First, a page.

'Swagatham' to mark opening ceremony
If the nation swayed to Pandit Ravi Shankar’s lifting composition ''Swagatam, Shubha Swagatam'' that gave the perfect start to the 1982 Asiad Games, it will be A R Rahman’s ''Swagatham'', dedicated to Mahatma Gandhi, that is going to rock the opening ceremony of 2010 Commonwealth Games.
A R Rahman spoke to the media on Monday after the Prime Minister-appointed Group of Ministers (GoM) headed by Urban Development Minister S Jaipal Reddy heard and approved the song on Sunday.
“I presented the theme song before the GoM and it was approved. I have been asked to tweak it and it will be released within the next 10 days. I think it would not be good to release the song without making the necessary changes,” Rahman told reporters.
“I wasn’t sure how the elderly in GoM were going to take to rock guitar, but by the end of it, they were humming along,” he quipped.
“I had the chorus in place some six months ago, and now some last minute tweaking is left. The song is about energy and winning and the ‘don’t give up’ attitude, and a lot of Hindi and a bit of English is there in the lyrics,” said the man whose “Jai Ho” in “Slumdog Millionaire” became an international hit apart from getting him the Oscar.
Earlier, Reddy had announced that “Swagatham” would close the opening ceremony.
“We want to release the song in a big way, so that it gets its place in the hearts of Indians. I want this theme song to make every Indian proud,” Rahman said. “When you hear the song you feel like India is calling you. I want the crowd to sing along with us. We have put in a lot of hard work into the song and we are all very excited to turn it into a memorable experience,” he said.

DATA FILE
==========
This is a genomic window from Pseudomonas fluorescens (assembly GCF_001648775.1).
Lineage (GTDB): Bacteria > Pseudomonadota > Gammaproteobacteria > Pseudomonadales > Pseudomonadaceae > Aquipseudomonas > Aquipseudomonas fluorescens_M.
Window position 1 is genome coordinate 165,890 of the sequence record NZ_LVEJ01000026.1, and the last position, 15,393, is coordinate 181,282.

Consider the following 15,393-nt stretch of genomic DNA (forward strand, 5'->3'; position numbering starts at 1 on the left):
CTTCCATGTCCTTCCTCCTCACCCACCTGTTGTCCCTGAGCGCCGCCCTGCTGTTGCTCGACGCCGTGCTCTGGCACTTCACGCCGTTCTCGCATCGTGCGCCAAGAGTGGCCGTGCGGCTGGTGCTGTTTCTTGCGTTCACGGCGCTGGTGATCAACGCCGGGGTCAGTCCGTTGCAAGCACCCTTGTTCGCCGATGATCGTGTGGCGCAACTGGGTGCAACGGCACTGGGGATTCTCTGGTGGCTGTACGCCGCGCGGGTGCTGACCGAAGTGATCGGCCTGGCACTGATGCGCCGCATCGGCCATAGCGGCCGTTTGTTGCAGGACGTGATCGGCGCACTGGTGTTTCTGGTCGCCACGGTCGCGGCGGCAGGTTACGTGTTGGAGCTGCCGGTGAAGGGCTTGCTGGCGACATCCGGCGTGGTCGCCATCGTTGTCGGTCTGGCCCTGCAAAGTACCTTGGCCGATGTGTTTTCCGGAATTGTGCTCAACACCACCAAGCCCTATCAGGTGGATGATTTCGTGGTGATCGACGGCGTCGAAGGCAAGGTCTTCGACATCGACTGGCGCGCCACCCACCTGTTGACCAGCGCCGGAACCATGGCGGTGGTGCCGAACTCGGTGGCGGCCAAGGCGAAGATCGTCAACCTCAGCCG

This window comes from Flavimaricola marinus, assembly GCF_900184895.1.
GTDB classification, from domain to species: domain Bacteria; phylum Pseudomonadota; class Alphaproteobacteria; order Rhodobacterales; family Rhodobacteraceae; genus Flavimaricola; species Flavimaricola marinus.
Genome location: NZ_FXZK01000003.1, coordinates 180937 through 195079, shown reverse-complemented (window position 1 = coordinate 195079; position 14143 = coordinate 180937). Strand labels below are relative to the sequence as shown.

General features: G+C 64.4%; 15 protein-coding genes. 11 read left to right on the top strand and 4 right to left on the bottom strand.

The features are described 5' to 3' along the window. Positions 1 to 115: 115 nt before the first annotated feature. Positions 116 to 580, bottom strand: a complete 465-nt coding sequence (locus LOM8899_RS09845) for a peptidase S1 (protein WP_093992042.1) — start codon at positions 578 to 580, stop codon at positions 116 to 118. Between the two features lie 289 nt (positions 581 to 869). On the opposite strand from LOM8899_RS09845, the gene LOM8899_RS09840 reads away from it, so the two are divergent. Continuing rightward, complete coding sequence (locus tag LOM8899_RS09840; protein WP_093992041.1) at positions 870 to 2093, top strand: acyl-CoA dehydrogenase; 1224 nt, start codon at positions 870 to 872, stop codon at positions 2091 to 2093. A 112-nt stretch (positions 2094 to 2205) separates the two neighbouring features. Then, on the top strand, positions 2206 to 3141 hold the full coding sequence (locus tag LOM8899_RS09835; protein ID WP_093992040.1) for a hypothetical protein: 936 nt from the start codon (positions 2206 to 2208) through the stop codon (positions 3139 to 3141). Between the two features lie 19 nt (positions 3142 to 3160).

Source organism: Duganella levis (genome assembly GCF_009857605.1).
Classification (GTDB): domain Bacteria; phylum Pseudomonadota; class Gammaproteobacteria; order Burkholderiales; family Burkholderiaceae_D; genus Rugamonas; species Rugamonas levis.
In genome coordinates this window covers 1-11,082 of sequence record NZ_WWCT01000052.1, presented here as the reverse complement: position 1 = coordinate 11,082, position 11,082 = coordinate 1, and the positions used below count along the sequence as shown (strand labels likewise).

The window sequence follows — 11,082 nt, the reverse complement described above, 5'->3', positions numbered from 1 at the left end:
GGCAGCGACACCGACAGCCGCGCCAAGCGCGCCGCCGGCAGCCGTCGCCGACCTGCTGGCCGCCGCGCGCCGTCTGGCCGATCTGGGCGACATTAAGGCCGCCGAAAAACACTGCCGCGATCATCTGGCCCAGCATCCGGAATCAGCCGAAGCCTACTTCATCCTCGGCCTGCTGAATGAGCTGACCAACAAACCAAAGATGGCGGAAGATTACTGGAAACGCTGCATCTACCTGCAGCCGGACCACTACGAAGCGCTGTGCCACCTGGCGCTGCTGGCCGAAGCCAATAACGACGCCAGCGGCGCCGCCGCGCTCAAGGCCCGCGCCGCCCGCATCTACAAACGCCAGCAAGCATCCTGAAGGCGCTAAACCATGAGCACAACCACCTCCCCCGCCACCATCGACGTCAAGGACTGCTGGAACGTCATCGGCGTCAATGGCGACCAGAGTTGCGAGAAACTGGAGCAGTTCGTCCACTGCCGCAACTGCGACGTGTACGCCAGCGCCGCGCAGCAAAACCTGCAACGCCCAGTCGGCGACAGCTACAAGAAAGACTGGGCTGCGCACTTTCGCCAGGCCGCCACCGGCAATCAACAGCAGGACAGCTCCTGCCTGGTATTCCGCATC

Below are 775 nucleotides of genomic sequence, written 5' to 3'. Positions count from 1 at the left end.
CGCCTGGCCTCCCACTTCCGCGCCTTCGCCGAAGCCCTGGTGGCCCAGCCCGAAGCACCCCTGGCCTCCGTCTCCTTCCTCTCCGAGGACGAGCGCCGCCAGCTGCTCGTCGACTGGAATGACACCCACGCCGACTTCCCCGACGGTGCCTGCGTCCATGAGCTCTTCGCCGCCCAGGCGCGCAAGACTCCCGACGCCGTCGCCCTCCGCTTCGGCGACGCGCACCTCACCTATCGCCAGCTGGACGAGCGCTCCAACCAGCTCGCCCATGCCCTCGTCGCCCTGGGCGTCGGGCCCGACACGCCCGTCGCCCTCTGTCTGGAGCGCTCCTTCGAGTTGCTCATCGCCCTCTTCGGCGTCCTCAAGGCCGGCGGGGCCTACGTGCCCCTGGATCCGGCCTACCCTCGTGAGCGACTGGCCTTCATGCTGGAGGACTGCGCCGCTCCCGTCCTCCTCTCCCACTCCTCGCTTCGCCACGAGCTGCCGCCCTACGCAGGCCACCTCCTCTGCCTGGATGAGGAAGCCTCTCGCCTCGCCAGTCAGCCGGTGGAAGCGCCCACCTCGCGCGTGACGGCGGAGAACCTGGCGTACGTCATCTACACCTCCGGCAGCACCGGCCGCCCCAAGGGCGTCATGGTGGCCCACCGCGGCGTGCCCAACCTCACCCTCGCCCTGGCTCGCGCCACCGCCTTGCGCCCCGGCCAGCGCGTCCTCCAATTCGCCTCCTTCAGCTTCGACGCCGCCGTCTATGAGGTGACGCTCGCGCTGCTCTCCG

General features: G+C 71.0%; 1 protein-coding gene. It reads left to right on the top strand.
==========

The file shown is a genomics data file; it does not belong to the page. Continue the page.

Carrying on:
The composer, who was speaking in the presence of embattled CWG Organising Committee chairman Suresh Kalmadi, said that he had heard a lot of negative things about the preparation for the event in London, where he is these days in connection with a project.
“All I can say is, have patience and be positive. When I was in London, I heard some very bad things, that the press has done this, and the media has said that. But I know that we are working with some of the best professionals and that everything is going right. So, it is my humble request to the media to be positive and write positive things,” he said in what must have been sounded like the best of his music to Kalmadi’s ears.
“There are a lot of positive things happening and my song also reflects the feeling of togetherness and excitement… I do not get distracted by the negatives around. I urge the media to focus on the positives and portray a positive image of India and the Commonwealth Games to the international community,” he said.
Interestingly, Kalmadi did not reply to a question whether Rahman had been asked to speak along those lines, and simply left the spot in a huff when the media started asking him questions in this regard.